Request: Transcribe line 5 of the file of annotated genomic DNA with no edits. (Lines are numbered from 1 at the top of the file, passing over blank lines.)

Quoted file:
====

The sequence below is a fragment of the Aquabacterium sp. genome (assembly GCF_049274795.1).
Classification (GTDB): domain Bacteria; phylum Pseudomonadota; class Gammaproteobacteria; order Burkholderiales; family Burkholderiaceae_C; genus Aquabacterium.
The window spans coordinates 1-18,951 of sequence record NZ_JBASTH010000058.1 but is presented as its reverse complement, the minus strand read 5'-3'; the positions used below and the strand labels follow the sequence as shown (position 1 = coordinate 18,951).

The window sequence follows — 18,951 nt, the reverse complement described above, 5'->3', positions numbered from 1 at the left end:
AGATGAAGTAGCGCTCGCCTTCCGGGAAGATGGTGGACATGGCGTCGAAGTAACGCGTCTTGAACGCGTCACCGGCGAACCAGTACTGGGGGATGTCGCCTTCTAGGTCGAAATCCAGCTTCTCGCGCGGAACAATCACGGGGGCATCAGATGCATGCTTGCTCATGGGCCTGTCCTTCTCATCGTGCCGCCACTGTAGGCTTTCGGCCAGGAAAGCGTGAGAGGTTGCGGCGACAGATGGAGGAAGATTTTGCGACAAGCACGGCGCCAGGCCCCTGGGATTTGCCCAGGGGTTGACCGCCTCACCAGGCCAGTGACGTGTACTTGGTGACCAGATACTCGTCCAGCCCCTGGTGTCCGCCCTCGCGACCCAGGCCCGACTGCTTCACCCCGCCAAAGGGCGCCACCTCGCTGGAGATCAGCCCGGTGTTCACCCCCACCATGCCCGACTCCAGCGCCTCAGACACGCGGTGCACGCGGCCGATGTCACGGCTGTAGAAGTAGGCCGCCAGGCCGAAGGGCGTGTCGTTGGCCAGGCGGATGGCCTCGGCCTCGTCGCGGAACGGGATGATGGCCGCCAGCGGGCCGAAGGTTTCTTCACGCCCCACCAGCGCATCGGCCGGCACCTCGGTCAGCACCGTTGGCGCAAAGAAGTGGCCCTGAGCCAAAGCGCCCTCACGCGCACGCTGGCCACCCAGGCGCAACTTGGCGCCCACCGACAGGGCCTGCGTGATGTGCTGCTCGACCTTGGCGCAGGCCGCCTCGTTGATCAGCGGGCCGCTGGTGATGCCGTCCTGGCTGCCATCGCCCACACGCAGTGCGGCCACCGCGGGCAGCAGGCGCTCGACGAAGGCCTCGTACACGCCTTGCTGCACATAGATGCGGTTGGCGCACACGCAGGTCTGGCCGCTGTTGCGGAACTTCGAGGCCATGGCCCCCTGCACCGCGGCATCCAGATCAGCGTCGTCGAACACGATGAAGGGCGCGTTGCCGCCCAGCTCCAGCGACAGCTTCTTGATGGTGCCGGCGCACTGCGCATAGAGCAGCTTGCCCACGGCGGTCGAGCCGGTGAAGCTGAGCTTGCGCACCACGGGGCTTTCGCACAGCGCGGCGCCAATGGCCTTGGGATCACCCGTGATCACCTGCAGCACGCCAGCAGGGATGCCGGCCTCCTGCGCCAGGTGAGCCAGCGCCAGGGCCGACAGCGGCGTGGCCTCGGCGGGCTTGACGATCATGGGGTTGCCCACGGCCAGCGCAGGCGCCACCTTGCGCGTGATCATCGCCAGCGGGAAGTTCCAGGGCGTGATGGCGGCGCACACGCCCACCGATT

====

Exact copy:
AGATGAAGTAGCGCTCGCCTTCCGGGAAGATGGTGGACATGGCGTCGAAGTAACGCGTCTTGAACGCGTCACCGGCGAACCAGTACTGGGGGATGTCGCCTTCTAGGTCGAAATCCAGCTTCTCGCGCGGAACAATCACGGGGGCATCAGATGCATGCTTGCTCATGGGCCTGTCCTTCTCATCGTGCCGCCACTGTAGGCTTTCGGCCAGGAAAGCGTGAGAGGTTGCGGCGACAGATGGAGGAAGATTTTGCGACAAGCACGGCGCCAGGCCCCTGGGATTTGCCCAGGGGTTGACCGCCTCACCAGGCCAGTGACGTGTACTTGGTGACCAGATACTCGTCCAGCCCCTGGTGTCCGCCCTCGCGACCCAGGCCCGACTGCTTCACCCCGCCAAAGGGCGCCACCTCGCTGGAGATCAGCCCGGTGTTCACCCCCACCATGCCCGACTCCAGCGCCTCAGACACGCGGTGCACGCGGCCGATGTCACGGCTGTAGAAGTAGGCCGCCAGGCCGAAGGGCGTGTCGTTGGCCAGGCGGATGGCCTCGGCCTCGTCGCGGAACGGGATGATGGCCGCCAGCGGGCCGAAGGTTTCTTCACGCCCCACCAGCGCATCGGCCGGCACCTCGGTCAGCACCGTTGGCGCAAAGAAGTGGCCCTGAGCCAAAGCGCCCTCACGCGCACGCTGGCCACCCAGGCGCAACTTGGCGCCCACCGACAGGGCCTGCGTGATGTGCTGCTCGACCTTGGCGCAGGCCGCCTCGTTGATCAGCGGGCCGCTGGTGATGCCGTCCTGGCTGCCATCGCCCACACGCAGTGCGGCCACCGCGGGCAGCAGGCGCTCGACGAAGGCCTCGTACACGCCTTGCTGCACATAGATGCGGTTGGCGCACACGCAGGTCTGGCCGCTGTTGCGGAACTTCGAGGCCATGGCCCCCTGCACCGCGGCATCCAGATCAGCGTCGTCGAACACGATGAAGGGCGCGTTGCCGCCCAGCTCCAGCGACAGCTTCTTGATGGTGCCGGCGCACTGCGCATAGAGCAGCTTGCCCACGGCGGTCGAGCCGGTGAAGCTGAGCTTGCGCACCACGGGGCTTTCGCACAGCGCGGCGCCAATGGCCTTGGGATCACCCGTGATCACCTGCAGCACGCCAGCAGGGATGCCGGCCTCCTGCGCCAGGTGAGCCAGCGCCAGGGCCGACAGCGGCGTGGCCTCGGCGGGCTTGACGATCATGGGGTTGCCCACGGCCAGCGCAGGCGCCACCTTGCGCGTGATCATCGCCAGCGGGAAGTTCCAGGGCGTGATGGCGGCGCACACGCCCACCGATT